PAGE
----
Although participants may discuss the likely outcome of a litigated result, none will use threats of abandoning the collaborative process or of litigation as a way of forcing settlement.
VIII. ATTORNEYS' ROLE-ATTORNEYS' FEES AND COSTS
The attorneys' role is to provide an organized framework that will make it easier for the parties to reach an agreement on each issue. The attorneys will help the parties communicate with each other, identify issues, ask questions, make observations, suggest options, help them express needs, goals and feelings, check the workability of proposed solutions and prepare and file all written paperwork with the court, if appropriate. The attorneys and the parties shall work together to reach a solution which serves the needs of both parties, however, at all times each attorney has the responsibility to represent and advocate the interests of their client.
The Collaborative process requires payment to each attorney. The parties will make funds available for this purpose throughout the Collaborative process.
Each attorney is independent from the other attorney and has been retained by only one party in the Collaborative process.
IX. ABUSE OF THE COLLABORATIVE PROCESS
A Collaborative Law attorney will withdraw from a case as soon as possible upon learning that his or her client has withheld or misrepresented information and refuses to provide such information, or otherwise acted so as to undermine or take unfair advantage of the Collaborative Law process. Examples of such violations of the process are: the secret disposition of marital, quasi-marital or separate property, failing to disclose the existence or the true nature of assets and/or obligations, abusing the minor children of the parties or planning to flee the jurisdiction of the court with the children.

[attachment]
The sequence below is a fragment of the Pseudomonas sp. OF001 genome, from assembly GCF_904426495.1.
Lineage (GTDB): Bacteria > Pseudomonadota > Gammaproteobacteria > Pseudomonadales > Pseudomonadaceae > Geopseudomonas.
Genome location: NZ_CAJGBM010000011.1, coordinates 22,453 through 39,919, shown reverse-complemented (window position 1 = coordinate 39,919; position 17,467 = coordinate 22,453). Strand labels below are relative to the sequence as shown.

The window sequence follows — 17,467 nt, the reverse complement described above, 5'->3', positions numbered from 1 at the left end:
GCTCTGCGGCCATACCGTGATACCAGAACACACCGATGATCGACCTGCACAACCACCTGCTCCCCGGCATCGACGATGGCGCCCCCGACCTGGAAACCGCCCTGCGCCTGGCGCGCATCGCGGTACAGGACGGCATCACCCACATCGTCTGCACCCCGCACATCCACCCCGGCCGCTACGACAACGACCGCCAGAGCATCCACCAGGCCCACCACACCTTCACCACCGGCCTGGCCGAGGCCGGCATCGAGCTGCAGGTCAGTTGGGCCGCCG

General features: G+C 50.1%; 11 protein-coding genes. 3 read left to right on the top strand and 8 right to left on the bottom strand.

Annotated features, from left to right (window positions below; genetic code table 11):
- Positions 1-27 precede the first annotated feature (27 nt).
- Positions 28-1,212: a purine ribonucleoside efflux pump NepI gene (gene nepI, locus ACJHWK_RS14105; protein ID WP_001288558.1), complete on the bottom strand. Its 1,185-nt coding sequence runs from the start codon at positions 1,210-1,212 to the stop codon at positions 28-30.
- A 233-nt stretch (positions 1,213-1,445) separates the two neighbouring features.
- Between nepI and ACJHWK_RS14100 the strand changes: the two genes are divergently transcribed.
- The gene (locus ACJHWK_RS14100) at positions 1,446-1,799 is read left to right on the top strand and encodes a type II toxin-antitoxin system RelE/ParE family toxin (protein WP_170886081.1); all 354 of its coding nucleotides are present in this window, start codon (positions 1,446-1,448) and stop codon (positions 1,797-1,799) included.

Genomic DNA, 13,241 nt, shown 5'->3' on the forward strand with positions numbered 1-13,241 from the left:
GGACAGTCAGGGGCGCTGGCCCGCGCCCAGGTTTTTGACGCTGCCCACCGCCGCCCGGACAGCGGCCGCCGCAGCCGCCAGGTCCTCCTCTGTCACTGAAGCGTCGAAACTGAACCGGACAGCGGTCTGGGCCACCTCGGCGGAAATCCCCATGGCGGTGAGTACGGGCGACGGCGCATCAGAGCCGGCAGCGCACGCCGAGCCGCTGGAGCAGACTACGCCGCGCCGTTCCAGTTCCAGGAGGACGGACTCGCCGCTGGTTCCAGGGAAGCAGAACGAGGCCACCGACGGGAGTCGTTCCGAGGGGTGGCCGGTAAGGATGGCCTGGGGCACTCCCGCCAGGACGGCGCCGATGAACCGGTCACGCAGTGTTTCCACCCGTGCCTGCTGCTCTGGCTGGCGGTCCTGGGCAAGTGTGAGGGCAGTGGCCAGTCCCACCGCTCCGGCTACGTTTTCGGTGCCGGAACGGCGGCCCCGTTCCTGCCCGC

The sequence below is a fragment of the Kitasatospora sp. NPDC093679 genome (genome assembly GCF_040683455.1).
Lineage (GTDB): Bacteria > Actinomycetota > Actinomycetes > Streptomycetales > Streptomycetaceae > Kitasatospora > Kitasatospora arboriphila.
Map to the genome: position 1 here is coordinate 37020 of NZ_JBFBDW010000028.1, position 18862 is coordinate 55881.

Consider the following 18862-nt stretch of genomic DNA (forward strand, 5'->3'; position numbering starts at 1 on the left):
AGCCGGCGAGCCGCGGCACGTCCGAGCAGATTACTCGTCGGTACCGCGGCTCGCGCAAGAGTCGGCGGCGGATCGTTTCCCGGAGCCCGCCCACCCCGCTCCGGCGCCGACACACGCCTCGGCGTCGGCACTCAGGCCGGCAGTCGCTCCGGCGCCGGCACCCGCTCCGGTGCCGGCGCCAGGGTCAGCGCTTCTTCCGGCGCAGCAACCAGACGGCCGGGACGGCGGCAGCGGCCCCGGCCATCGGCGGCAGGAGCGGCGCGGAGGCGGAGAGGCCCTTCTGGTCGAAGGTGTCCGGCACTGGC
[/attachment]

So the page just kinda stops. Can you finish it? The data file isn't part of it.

X. DISQUALIFICATION BY COURT INTERVENTION
An attorneys representation in the Collaborative process is limited to that process. No attorney representing a party in the Collaborative process can represent that party in court in a proceeding against the other spouse, other than to seek the ratification of an agreement entered into through the Collaborative process. In the event a court filing is unavoidable, both attorneys are disqualified from representing either client and will assist their respective clients in the transition process.
Arlene Richman is an attorney practicing collaborative law and family law in South Florida (including Broward County, Miami, Fort Lauderdale, Hollywood) since 1987. She is a certified family law mediator/ Collaborative Law florida is a state-wide educational and professional development association and business directory of independent Florida licensed attorneys at law and family law firms who practice in the areas of collaborative divorce and collaborative family law.
Information on this website should not be taken as legal advice. Laws change, situations differ, and there may be exceptions to general rules. Except as otherwise may be provided, this website and contents are © 2009 Collaborative Lawyers, Inc. Collaborative Lawyers, Inc., is a state-wide educational and professional development association and business directory of independent Florida licensed attorneys at law and law firms who practice in the areas of collaborative divorce and collaborative family law. It is not a law firm or attorney referral organization.
Collaborative Lawyers Southeast Florida attorneys serve South Florida, including Dade County, Broward County, and Palm Beach County, and the cities of Miami, Pembroke Pines, Hallandale, Hollywood, Fort Lauderdale, Pompano Beach, Palm Beach, West Palm Beach, Boynton Beach, Deerfield Beach, Delray Beach, Lauderhill, Lauderdale Lakes, Coral Springs, Weston, Parkland, Tamarac, Plantation, Sunrise, Miami Lakes, Miami Shores.